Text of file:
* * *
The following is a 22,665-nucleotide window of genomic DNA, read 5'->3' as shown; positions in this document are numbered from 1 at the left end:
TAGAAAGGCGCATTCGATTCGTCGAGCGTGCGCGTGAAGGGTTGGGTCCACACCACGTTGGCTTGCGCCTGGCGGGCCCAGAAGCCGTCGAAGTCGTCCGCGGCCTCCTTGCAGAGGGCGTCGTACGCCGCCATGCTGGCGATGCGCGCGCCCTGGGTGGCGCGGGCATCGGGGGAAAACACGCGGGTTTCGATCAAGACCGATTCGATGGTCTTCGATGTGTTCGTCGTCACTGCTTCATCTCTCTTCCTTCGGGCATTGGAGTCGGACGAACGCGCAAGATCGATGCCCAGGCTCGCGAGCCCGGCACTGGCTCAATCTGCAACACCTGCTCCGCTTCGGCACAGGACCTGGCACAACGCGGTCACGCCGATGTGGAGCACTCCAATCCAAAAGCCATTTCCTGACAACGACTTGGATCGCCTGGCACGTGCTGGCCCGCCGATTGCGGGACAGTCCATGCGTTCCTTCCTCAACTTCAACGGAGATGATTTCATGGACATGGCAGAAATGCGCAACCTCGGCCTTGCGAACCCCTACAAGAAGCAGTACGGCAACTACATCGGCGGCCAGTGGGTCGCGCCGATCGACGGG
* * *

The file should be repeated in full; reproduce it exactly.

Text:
The following is a 22,665-nucleotide window of genomic DNA, read 5'->3' as shown; positions in this document are numbered from 1 at the left end:
TAGAAAGGCGCATTCGATTCGTCGAGCGTGCGCGTGAAGGGTTGGGTCCACACCACGTTGGCTTGCGCCTGGCGGGCCCAGAAGCCGTCGAAGTCGTCCGCGGCCTCCTTGCAGAGGGCGTCGTACGCCGCCATGCTGGCGATGCGCGCGCCCTGGGTGGCGCGGGCATCGGGGGAAAACACGCGGGTTTCGATCAAGACCGATTCGATGGTCTTCGATGTGTTCGTCGTCACTGCTTCATCTCTCTTCCTTCGGGCATTGGAGTCGGACGAACGCGCAAGATCGATGCCCAGGCTCGCGAGCCCGGCACTGGCTCAATCTGCAACACCTGCTCCGCTTCGGCACAGGACCTGGCACAACGCGGTCACGCCGATGTGGAGCACTCCAATCCAAAAGCCATTTCCTGACAACGACTTGGATCGCCTGGCACGTGCTGGCCCGCCGATTGCGGGACAGTCCATGCGTTCCTTCCTCAACTTCAACGGAGATGATTTCATGGACATGGCAGAAATGCGCAACCTCGGCCTTGCGAACCCCTACAAGAAGCAGTACGGCAACTACATCGGCGGCCAGTGGGTCGCGCCGATCGACGGG